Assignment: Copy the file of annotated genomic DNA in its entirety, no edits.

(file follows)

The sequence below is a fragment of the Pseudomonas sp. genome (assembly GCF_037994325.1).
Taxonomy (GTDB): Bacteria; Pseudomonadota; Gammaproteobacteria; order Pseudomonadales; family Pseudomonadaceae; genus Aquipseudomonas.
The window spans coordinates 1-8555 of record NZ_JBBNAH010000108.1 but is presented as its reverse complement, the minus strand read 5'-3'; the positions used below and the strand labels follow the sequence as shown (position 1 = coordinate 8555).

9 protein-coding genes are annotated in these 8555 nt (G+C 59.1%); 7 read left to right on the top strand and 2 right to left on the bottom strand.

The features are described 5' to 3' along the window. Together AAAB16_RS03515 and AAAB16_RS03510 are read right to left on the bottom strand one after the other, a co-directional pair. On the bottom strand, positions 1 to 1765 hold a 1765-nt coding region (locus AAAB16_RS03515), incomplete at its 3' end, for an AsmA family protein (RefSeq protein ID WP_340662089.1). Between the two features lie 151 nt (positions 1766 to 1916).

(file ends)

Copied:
The sequence below is a fragment of the Pseudomonas sp. genome (assembly GCF_037994325.1).
Taxonomy (GTDB): Bacteria; Pseudomonadota; Gammaproteobacteria; order Pseudomonadales; family Pseudomonadaceae; genus Aquipseudomonas.
The window spans coordinates 1-8555 of record NZ_JBBNAH010000108.1 but is presented as its reverse complement, the minus strand read 5'-3'; the positions used below and the strand labels follow the sequence as shown (position 1 = coordinate 8555).

9 protein-coding genes are annotated in these 8555 nt (G+C 59.1%); 7 read left to right on the top strand and 2 right to left on the bottom strand.

The features are described 5' to 3' along the window. Together AAAB16_RS03515 and AAAB16_RS03510 are read right to left on the bottom strand one after the other, a co-directional pair. On the bottom strand, positions 1 to 1765 hold a 1765-nt coding region (locus AAAB16_RS03515), incomplete at its 3' end, for an AsmA family protein (RefSeq protein ID WP_340662089.1). Between the two features lie 151 nt (positions 1766 to 1916).